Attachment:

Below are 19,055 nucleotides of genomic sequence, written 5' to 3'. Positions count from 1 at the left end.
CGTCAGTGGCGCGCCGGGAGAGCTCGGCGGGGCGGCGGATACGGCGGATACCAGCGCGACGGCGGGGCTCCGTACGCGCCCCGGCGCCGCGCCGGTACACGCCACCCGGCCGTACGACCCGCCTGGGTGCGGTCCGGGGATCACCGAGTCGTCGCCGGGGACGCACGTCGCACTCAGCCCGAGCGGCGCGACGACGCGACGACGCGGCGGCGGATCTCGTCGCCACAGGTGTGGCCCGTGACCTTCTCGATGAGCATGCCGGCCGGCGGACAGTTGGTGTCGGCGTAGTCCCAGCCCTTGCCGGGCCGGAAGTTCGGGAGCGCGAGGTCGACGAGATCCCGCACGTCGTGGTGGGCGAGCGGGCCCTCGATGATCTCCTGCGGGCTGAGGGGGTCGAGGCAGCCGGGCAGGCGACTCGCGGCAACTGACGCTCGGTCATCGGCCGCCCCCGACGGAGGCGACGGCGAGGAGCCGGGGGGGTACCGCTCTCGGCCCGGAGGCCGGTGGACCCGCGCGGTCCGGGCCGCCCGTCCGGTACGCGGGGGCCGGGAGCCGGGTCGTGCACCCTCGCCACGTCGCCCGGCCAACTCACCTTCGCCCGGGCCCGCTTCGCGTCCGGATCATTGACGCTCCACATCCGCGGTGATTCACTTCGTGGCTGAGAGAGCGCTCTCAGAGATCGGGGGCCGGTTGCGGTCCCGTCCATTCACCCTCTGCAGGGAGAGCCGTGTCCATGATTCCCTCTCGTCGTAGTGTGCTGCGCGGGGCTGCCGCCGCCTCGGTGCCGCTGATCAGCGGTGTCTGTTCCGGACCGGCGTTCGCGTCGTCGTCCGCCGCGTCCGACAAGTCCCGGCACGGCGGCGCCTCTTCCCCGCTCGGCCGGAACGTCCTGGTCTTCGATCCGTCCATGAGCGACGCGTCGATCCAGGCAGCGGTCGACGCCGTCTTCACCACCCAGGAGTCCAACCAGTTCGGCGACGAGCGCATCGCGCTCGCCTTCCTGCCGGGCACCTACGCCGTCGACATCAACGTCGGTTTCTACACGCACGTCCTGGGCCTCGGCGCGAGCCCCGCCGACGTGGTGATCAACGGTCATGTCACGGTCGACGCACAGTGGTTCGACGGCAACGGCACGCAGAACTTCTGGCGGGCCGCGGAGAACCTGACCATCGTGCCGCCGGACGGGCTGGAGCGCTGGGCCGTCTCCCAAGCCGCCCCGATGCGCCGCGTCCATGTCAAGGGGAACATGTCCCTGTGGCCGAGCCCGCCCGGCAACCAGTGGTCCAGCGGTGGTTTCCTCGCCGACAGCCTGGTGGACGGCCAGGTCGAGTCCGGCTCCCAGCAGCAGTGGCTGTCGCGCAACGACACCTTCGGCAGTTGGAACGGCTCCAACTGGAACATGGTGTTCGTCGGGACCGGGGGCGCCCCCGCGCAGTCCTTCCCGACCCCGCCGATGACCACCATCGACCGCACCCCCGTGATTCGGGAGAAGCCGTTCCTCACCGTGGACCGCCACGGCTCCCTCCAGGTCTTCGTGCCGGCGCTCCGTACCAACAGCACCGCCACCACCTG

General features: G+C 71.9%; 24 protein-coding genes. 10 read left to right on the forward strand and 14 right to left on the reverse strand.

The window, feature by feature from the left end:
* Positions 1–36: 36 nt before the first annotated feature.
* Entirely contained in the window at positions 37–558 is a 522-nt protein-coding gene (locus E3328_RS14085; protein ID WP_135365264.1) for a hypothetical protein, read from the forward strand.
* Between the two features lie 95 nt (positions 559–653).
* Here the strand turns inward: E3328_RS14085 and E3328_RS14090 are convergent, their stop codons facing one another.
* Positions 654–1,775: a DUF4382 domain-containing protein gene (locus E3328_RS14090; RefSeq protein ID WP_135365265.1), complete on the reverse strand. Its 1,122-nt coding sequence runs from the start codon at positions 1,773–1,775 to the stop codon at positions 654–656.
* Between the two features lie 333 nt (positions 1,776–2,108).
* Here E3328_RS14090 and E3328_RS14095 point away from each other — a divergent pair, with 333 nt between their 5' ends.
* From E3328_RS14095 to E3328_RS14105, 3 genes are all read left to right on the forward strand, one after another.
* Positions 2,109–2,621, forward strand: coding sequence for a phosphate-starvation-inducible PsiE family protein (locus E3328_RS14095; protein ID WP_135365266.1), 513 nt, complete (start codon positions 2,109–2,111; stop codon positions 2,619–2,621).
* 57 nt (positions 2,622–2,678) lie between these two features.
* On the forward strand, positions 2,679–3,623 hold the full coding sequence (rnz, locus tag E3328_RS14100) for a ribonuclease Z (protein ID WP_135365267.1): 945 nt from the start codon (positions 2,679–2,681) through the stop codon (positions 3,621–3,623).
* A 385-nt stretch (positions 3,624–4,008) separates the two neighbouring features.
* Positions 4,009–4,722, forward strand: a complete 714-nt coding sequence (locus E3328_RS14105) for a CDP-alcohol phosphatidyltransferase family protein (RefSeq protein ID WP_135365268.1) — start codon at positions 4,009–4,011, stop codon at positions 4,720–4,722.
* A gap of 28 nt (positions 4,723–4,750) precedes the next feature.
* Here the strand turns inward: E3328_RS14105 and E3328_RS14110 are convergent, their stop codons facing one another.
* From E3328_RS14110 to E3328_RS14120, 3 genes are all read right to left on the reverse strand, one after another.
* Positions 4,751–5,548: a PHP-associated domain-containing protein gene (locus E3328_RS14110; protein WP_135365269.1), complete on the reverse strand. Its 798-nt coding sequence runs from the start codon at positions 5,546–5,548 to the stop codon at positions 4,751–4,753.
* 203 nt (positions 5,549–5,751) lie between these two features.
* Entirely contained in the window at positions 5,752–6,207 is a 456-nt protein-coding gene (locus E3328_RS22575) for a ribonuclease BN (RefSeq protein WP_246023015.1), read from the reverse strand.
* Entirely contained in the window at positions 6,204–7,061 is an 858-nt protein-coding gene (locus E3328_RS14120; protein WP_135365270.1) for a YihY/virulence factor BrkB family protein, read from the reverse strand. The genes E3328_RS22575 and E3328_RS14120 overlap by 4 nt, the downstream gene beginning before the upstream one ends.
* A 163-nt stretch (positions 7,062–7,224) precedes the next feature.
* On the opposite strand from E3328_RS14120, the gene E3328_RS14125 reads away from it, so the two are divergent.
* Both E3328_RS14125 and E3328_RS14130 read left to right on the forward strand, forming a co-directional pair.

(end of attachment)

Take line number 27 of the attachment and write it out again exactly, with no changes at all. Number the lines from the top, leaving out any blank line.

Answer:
* Both E3328_RS14125 and E3328_RS14130 read left to right on the forward strand, forming a co-directional pair.